Why the Prescott ended up as it did can be attributed to internal politics at Intel as much as to its specific design. The engineering group was not able to meet the marketing department's desire for ever higher clock speeds, to differentiate their products from AMD. The processor design was not able to clock at the higher speeds required for increased performance and the power consumption was simply untenable. The engineering group kept this information from people in other departments at Intel until it was too late. The termination of the P4 project, when it finally came, had consequences for many members of the management team at the desktop division, but not so much in the engineering or manufacturing groups.

Originally, two Prescott lines were released: the E-series, with an 800MT/s FSB and Hyper-Threading support, and the low-end A-series, with a 533MT/s FSB and Hyper-Threading disabled. Initially there were big problems with people who installed Windows XP Service Pack 2 on systems with these processors as an incompatibility with the BIOS, processor and SP2 coding led to systems unable to boot. Microsoft and Intel worked on a solution; users with this problem can find out how to install SP2 on a Prescott machine.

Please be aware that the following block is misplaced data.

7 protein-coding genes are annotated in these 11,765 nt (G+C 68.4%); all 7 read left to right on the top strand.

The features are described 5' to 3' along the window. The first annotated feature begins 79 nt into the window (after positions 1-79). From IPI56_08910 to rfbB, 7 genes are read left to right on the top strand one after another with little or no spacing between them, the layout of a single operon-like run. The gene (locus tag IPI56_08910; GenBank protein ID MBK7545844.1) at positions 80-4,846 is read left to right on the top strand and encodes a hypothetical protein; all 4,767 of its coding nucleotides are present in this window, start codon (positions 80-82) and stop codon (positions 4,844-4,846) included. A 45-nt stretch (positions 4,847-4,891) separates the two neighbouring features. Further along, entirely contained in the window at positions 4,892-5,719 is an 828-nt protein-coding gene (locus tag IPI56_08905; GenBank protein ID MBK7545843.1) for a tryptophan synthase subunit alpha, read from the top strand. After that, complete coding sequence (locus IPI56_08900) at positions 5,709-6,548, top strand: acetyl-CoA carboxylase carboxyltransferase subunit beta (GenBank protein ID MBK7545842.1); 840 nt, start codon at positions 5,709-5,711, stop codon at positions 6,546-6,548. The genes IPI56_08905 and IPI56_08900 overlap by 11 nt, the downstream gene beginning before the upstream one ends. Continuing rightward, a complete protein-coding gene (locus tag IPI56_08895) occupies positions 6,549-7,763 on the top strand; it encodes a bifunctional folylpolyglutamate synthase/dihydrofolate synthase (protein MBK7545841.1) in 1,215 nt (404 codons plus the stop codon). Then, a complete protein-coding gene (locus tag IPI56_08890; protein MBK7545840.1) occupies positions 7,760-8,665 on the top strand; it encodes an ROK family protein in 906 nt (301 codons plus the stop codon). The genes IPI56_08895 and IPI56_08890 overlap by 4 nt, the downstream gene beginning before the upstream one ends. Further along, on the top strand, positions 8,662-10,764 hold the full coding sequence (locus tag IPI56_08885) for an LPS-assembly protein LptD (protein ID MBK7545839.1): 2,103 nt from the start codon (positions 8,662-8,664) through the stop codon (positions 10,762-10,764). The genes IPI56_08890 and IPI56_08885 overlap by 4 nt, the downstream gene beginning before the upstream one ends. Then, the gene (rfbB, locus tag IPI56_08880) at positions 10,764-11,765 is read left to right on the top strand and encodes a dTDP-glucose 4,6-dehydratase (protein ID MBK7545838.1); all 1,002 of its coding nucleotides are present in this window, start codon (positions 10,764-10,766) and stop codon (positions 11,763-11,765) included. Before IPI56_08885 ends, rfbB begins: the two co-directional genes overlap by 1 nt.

LGA775 Prescotts used a rating system, labeling them as the 5xx series (Celerons were the 3xx series, while Pentium Ms were the 7xx series). The LGA775 version of the E-series used model numbers 5x0 (520-560), and the LGA775 version of the A-series used model numbers 5x5 and 5x9 (505-519). The fastest, the 570J and 571, was clocked at 3.8GHz. Plans for 4 GHz processors were axed by Intel in favor of dual core processors, although some European retailers claimed to be selling a Pentium 4 580, clocked at 4GHz.

The 5x0J series (and its low-end equivalent, the 5x5J and 5x9J series) introduced the XD Bit (eXecute Disable) or Execute Disabled Bit to Intel's line of processors. This technology, first introduced to the x86 line by AMD and called NX (No eXecute), was able to prevent certain types of malicious code from exploiting a buffer overflow to get executed.

Intel also released a series of Prescotts supporting Intel 64, Intel's implementation of the x86-64 64-bit extensions to the x86 architecture. These were originally released as the F-series, and only sold to OEMs, but they were later renamed to the 5x1 series and sold to the general public. Two low-end Intel64-enabled Prescotts, based on the 5x5/5x9 series, were also released with model numbers 506 and 516.

5x0, 5x0J, and 5x1 series Prescotts had incorporated Hyper-Threading in order to speed up some processes that use multithreaded software, such as video editing. The 5x1 series also supported 64 bit computing.

Source: Wikipedia, the free encyclopedia.